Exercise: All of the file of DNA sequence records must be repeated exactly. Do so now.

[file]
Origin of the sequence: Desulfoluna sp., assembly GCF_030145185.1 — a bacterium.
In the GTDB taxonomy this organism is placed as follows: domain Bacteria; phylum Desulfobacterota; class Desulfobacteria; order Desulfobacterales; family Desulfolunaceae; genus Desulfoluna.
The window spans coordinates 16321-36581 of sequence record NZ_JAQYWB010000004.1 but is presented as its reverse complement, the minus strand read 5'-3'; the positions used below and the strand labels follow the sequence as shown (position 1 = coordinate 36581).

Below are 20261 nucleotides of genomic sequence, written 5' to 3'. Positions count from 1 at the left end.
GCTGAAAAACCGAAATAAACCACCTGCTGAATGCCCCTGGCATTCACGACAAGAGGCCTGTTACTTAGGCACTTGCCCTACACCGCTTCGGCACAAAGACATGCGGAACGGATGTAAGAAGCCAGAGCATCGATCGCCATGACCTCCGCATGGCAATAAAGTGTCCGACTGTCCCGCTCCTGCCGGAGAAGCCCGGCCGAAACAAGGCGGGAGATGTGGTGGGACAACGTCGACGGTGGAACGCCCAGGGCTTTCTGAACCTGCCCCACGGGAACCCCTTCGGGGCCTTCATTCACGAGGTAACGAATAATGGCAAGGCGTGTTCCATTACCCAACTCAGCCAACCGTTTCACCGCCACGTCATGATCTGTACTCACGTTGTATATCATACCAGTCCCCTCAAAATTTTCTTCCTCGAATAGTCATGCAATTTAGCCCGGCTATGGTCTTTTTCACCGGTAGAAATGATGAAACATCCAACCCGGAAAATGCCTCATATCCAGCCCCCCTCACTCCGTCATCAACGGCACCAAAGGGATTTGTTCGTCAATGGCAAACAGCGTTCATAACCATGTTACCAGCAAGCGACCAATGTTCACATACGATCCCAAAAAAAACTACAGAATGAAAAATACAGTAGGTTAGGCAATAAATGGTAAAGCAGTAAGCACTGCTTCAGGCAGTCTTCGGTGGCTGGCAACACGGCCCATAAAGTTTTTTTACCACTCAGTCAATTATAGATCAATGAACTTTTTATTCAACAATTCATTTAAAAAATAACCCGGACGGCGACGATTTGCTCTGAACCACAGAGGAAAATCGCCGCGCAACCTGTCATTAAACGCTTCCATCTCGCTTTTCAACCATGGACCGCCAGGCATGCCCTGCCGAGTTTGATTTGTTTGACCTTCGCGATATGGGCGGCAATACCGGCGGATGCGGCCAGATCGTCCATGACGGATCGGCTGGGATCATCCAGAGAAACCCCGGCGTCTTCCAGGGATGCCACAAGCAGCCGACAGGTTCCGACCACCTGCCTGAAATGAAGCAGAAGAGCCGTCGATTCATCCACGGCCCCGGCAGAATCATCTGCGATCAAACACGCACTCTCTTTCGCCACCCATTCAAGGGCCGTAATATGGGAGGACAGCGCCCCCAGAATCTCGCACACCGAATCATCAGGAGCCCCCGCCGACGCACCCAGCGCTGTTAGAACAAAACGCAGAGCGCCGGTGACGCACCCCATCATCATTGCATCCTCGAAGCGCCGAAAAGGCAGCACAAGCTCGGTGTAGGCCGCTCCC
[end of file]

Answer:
Origin of the sequence: Desulfoluna sp., assembly GCF_030145185.1 — a bacterium.
In the GTDB taxonomy this organism is placed as follows: domain Bacteria; phylum Desulfobacterota; class Desulfobacteria; order Desulfobacterales; family Desulfolunaceae; genus Desulfoluna.
The window spans coordinates 16321-36581 of sequence record NZ_JAQYWB010000004.1 but is presented as its reverse complement, the minus strand read 5'-3'; the positions used below and the strand labels follow the sequence as shown (position 1 = coordinate 36581).

Below are 20261 nucleotides of genomic sequence, written 5' to 3'. Positions count from 1 at the left end.
GCTGAAAAACCGAAATAAACCACCTGCTGAATGCCCCTGGCATTCACGACAAGAGGCCTGTTACTTAGGCACTTGCCCTACACCGCTTCGGCACAAAGACATGCGGAACGGATGTAAGAAGCCAGAGCATCGATCGCCATGACCTCCGCATGGCAATAAAGTGTCCGACTGTCCCGCTCCTGCCGGAGAAGCCCGGCCGAAACAAGGCGGGAGATGTGGTGGGACAACGTCGACGGTGGAACGCCCAGGGCTTTCTGAACCTGCCCCACGGGAACCCCTTCGGGGCCTTCATTCACGAGGTAACGAATAATGGCAAGGCGTGTTCCATTACCCAACTCAGCCAACCGTTTCACCGCCACGTCATGATCTGTACTCACGTTGTATATCATACCAGTCCCCTCAAAATTTTCTTCCTCGAATAGTCATGCAATTTAGCCCGGCTATGGTCTTTTTCACCGGTAGAAATGATGAAACATCCAACCCGGAAAATGCCTCATATCCAGCCCCCCTCACTCCGTCATCAACGGCACCAAAGGGATTTGTTCGTCAATGGCAAACAGCGTTCATAACCATGTTACCAGCAAGCGACCAATGTTCACATACGATCCCAAAAAAAACTACAGAATGAAAAATACAGTAGGTTAGGCAATAAATGGTAAAGCAGTAAGCACTGCTTCAGGCAGTCTTCGGTGGCTGGCAACACGGCCCATAAAGTTTTTTTACCACTCAGTCAATTATAGATCAATGAACTTTTTATTCAACAATTCATTTAAAAAATAACCCGGACGGCGACGATTTGCTCTGAACCACAGAGGAAAATCGCCGCGCAACCTGTCATTAAACGCTTCCATCTCGCTTTTCAACCATGGACCGCCAGGCATGCCCTGCCGAGTTTGATTTGTTTGACCTTCGCGATATGGGCGGCAATACCGGCGGATGCGGCCAGATCGTCCATGACGGATCGGCTGGGATCATCCAGAGAAACCCCGGCGTCTTCCAGGGATGCCACAAGCAGCCGACAGGTTCCGACCACCTGCCTGAAATGAAGCAGAAGAGCCGTCGATTCATCCACGGCCCCGGCAGAATCATCTGCGATCAAACACGCACTCTCTTTCGCCACCCATTCAAGGGCCGTAATATGGGAGGACAGCGCCCCCAGAATCTCGCACACCGAATCATCAGGAGCCCCCGCCGACGCACCCAGCGCTGTTAGAACAAAACGCAGAGCGCCGGTGACGCACCCCATCATCATTGCATCCTCGAAGCGCCGAAAAGGCAGCACAAGCTCGGTGTAGGCCGCTCCC